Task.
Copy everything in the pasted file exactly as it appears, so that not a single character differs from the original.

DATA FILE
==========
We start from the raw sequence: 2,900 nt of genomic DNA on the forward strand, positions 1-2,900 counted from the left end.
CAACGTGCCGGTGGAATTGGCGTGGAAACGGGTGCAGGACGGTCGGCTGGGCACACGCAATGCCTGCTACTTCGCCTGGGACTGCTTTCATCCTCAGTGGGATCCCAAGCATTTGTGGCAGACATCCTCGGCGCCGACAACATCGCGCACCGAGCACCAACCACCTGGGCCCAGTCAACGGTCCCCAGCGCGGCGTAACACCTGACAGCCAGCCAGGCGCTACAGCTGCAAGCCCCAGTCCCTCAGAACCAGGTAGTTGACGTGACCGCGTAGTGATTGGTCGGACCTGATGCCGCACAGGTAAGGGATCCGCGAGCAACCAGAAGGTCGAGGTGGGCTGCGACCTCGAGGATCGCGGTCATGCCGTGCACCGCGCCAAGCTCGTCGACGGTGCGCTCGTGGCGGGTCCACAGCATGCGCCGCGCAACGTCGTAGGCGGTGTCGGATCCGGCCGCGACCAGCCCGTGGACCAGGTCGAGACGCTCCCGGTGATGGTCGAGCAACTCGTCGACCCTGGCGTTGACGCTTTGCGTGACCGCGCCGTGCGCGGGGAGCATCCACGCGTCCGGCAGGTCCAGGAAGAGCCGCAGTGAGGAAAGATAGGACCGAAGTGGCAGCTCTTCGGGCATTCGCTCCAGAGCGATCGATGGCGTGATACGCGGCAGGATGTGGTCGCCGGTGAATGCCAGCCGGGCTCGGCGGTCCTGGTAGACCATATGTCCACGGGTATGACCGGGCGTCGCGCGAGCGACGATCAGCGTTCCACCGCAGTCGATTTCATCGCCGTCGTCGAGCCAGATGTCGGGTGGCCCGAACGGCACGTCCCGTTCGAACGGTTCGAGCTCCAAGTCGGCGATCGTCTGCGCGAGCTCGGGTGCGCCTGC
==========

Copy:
We start from the raw sequence: 2,900 nt of genomic DNA on the forward strand, positions 1-2,900 counted from the left end.
CAACGTGCCGGTGGAATTGGCGTGGAAACGGGTGCAGGACGGTCGGCTGGGCACACGCAATGCCTGCTACTTCGCCTGGGACTGCTTTCATCCTCAGTGGGATCCCAAGCATTTGTGGCAGACATCCTCGGCGCCGACAACATCGCGCACCGAGCACCAACCACCTGGGCCCAGTCAACGGTCCCCAGCGCGGCGTAACACCTGACAGCCAGCCAGGCGCTACAGCTGCAAGCCCCAGTCCCTCAGAACCAGGTAGTTGACGTGACCGCGTAGTGATTGGTCGGACCTGATGCCGCACAGGTAAGGGATCCGCGAGCAACCAGAAGGTCGAGGTGGGCTGCGACCTCGAGGATCGCGGTCATGCCGTGCACCGCGCCAAGCTCGTCGACGGTGCGCTCGTGGCGGGTCCACAGCATGCGCCGCGCAACGTCGTAGGCGGTGTCGGATCCGGCCGCGACCAGCCCGTGGACCAGGTCGAGACGCTCCCGGTGATGGTCGAGCAACTCGTCGACCCTGGCGTTGACGCTTTGCGTGACCGCGCCGTGCGCGGGGAGCATCCACGCGTCCGGCAGGTCCAGGAAGAGCCGCAGTGAGGAAAGATAGGACCGAAGTGGCAGCTCTTCGGGCATTCGCTCCAGAGCGATCGATGGCGTGATACGCGGCAGGATGTGGTCGCCGGTGAATGCCAGCCGGGCTCGGCGGTCCTGGTAGACCATATGTCCACGGGTATGACCGGGCGTCGCGCGAGCGACGATCAGCGTTCCACCGCAGTCGATTTCATCGCCGTCGTCGAGCCAGATGTCGGGTGGCCCGAACGGCACGTCCCGTTCGAACGGTTCGAGCTCCAAGTCGGCGATCGTCTGCGCGAGCTCGGGTGCGCCTGC